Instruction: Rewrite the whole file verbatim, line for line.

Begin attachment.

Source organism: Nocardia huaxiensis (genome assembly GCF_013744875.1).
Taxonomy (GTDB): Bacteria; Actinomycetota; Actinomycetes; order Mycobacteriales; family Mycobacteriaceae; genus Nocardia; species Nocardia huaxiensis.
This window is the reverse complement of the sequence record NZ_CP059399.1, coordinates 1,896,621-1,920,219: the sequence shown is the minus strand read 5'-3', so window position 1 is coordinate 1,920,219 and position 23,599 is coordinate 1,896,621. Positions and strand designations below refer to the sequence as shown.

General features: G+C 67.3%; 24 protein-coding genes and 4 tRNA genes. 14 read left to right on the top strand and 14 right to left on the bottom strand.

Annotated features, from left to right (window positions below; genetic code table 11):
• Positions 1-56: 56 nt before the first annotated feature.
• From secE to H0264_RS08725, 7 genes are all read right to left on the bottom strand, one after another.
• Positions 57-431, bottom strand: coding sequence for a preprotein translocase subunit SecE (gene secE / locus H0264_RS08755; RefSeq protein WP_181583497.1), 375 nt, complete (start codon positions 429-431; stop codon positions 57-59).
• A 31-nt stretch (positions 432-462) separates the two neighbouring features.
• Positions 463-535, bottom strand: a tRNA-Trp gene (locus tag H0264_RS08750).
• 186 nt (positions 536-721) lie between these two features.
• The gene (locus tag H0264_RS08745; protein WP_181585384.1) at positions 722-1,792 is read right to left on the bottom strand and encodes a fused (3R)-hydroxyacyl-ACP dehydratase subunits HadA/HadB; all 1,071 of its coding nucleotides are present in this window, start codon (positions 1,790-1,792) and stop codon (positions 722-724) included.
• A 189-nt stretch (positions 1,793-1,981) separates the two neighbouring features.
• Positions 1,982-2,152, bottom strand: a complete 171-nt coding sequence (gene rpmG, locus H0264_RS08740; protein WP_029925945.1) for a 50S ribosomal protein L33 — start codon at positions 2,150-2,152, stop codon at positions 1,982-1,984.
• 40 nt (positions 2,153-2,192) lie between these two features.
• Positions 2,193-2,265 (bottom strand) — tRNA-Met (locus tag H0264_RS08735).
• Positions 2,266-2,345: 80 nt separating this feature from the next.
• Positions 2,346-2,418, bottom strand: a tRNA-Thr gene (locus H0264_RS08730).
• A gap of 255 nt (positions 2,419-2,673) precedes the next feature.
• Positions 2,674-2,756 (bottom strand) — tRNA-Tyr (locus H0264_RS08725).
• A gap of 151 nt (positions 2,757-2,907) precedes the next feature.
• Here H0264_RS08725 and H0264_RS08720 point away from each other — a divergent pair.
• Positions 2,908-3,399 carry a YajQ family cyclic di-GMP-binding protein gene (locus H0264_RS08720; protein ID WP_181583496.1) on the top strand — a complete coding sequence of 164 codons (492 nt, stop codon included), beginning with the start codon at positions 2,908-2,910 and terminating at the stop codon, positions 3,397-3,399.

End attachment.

Source organism: Nocardia huaxiensis (genome assembly GCF_013744875.1).
Taxonomy (GTDB): Bacteria; Actinomycetota; Actinomycetes; order Mycobacteriales; family Mycobacteriaceae; genus Nocardia; species Nocardia huaxiensis.
This window is the reverse complement of the sequence record NZ_CP059399.1, coordinates 1,896,621-1,920,219: the sequence shown is the minus strand read 5'-3', so window position 1 is coordinate 1,920,219 and position 23,599 is coordinate 1,896,621. Positions and strand designations below refer to the sequence as shown.

General features: G+C 67.3%; 24 protein-coding genes and 4 tRNA genes. 14 read left to right on the top strand and 14 right to left on the bottom strand.

Annotated features, from left to right (window positions below; genetic code table 11):
• Positions 1-56: 56 nt before the first annotated feature.
• From secE to H0264_RS08725, 7 genes are all read right to left on the bottom strand, one after another.
• Positions 57-431, bottom strand: coding sequence for a preprotein translocase subunit SecE (gene secE / locus H0264_RS08755; RefSeq protein WP_181583497.1), 375 nt, complete (start codon positions 429-431; stop codon positions 57-59).
• A 31-nt stretch (positions 432-462) separates the two neighbouring features.
• Positions 463-535, bottom strand: a tRNA-Trp gene (locus tag H0264_RS08750).
• 186 nt (positions 536-721) lie between these two features.
• The gene (locus tag H0264_RS08745; protein WP_181585384.1) at positions 722-1,792 is read right to left on the bottom strand and encodes a fused (3R)-hydroxyacyl-ACP dehydratase subunits HadA/HadB; all 1,071 of its coding nucleotides are present in this window, start codon (positions 1,790-1,792) and stop codon (positions 722-724) included.
• A 189-nt stretch (positions 1,793-1,981) separates the two neighbouring features.
• Positions 1,982-2,152, bottom strand: a complete 171-nt coding sequence (gene rpmG, locus H0264_RS08740; protein WP_029925945.1) for a 50S ribosomal protein L33 — start codon at positions 2,150-2,152, stop codon at positions 1,982-1,984.
• 40 nt (positions 2,153-2,192) lie between these two features.
• Positions 2,193-2,265 (bottom strand) — tRNA-Met (locus tag H0264_RS08735).
• Positions 2,266-2,345: 80 nt separating this feature from the next.
• Positions 2,346-2,418, bottom strand: a tRNA-Thr gene (locus H0264_RS08730).
• A gap of 255 nt (positions 2,419-2,673) precedes the next feature.
• Positions 2,674-2,756 (bottom strand) — tRNA-Tyr (locus H0264_RS08725).
• A gap of 151 nt (positions 2,757-2,907) precedes the next feature.
• Here H0264_RS08725 and H0264_RS08720 point away from each other — a divergent pair.
• Positions 2,908-3,399 carry a YajQ family cyclic di-GMP-binding protein gene (locus H0264_RS08720; protein ID WP_181583496.1) on the top strand — a complete coding sequence of 164 codons (492 nt, stop codon included), beginning with the start codon at positions 2,908-2,910 and terminating at the stop codon, positions 3,397-3,399.